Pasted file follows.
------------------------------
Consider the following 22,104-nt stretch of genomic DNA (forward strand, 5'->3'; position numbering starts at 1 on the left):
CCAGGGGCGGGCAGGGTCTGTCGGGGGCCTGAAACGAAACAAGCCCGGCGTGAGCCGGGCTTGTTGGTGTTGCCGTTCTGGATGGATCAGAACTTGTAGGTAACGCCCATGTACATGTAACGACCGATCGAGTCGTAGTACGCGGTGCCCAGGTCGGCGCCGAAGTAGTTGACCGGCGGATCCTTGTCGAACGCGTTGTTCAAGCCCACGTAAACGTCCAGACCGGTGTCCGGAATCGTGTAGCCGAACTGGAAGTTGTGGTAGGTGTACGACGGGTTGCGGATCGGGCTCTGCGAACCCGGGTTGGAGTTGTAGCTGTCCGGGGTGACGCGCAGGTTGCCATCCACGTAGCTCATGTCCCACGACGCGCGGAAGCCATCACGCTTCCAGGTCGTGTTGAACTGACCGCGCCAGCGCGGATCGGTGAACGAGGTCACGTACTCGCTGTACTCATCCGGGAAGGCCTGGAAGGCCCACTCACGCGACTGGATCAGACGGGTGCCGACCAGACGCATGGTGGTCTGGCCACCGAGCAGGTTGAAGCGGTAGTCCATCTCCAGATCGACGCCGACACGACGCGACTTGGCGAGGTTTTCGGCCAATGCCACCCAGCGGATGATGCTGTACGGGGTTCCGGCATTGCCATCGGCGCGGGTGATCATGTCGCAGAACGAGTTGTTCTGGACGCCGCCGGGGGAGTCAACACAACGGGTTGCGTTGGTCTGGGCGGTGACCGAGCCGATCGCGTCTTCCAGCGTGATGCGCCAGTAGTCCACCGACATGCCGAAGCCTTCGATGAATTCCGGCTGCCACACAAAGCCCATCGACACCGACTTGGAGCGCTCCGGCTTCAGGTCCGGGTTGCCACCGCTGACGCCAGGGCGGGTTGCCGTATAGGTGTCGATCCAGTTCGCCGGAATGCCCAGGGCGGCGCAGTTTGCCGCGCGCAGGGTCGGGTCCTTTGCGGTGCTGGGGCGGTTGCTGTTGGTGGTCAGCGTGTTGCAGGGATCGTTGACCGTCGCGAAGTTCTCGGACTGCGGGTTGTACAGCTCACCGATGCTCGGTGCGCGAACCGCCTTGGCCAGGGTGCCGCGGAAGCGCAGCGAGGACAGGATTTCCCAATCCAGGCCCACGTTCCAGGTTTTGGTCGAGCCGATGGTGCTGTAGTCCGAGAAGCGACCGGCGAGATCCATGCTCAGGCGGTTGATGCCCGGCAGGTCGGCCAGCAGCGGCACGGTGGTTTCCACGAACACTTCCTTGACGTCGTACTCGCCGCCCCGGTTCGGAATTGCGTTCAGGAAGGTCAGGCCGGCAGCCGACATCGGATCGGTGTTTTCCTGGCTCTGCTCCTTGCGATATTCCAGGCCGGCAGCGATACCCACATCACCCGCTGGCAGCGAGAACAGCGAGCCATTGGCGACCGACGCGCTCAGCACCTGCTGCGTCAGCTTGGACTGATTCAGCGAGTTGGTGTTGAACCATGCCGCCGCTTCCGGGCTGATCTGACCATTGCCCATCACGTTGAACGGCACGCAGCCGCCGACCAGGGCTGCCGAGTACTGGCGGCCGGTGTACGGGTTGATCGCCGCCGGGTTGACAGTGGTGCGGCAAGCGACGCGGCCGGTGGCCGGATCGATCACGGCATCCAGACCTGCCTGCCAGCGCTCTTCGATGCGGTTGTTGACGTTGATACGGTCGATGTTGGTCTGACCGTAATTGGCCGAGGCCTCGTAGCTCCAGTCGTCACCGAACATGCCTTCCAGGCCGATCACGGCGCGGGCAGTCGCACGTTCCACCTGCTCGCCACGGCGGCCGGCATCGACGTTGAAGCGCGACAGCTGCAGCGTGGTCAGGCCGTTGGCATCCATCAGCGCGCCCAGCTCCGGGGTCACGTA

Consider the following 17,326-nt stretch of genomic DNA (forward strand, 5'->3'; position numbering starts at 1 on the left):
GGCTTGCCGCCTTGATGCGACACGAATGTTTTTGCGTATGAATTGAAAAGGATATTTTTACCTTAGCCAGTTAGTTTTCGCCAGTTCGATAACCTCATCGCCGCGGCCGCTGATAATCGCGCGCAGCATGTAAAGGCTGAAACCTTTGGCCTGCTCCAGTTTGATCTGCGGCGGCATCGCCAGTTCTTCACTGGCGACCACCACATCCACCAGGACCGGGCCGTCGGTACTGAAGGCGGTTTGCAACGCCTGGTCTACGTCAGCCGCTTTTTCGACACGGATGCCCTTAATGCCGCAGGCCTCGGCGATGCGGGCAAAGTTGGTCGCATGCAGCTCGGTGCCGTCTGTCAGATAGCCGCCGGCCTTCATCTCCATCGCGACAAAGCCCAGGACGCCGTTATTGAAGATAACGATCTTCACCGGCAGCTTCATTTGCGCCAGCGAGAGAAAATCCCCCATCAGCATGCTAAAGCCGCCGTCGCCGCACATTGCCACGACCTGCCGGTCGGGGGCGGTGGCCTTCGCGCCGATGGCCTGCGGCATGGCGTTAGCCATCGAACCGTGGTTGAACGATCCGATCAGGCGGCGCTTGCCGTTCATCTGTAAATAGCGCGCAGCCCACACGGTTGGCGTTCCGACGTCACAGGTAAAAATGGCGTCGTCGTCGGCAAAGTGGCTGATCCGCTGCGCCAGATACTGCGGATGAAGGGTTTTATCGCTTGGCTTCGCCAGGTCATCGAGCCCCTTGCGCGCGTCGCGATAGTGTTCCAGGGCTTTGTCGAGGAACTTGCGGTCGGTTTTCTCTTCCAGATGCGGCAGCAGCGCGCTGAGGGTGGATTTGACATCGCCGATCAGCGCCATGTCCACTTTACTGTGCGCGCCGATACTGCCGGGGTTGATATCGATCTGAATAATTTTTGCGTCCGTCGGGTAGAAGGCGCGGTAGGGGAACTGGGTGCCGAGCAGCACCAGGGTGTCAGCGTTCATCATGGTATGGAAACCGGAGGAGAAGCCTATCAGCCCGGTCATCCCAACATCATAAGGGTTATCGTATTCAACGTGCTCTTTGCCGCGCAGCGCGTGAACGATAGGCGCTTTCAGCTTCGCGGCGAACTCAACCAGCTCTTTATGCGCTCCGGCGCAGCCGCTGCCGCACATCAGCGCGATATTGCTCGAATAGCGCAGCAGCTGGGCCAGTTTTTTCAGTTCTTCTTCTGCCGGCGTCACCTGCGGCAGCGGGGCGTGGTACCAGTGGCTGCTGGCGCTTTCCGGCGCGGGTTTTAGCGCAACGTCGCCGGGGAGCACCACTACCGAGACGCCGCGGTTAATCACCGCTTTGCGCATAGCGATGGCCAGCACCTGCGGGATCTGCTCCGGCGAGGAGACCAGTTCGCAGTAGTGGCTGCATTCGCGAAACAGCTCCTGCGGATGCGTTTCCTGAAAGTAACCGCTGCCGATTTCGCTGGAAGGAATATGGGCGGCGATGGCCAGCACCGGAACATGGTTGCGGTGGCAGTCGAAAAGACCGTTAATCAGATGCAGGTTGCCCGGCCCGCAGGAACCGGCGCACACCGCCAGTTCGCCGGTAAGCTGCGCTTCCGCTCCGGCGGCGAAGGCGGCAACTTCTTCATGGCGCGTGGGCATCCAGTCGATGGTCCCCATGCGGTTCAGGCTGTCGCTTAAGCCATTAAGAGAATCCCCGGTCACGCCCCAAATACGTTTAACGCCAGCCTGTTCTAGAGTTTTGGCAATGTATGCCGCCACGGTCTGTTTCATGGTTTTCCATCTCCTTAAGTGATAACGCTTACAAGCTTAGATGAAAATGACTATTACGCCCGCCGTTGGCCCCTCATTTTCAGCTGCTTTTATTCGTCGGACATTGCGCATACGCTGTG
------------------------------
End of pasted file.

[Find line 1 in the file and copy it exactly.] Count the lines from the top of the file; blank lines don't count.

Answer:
Consider the following 22,104-nt stretch of genomic DNA (forward strand, 5'->3'; position numbering starts at 1 on the left):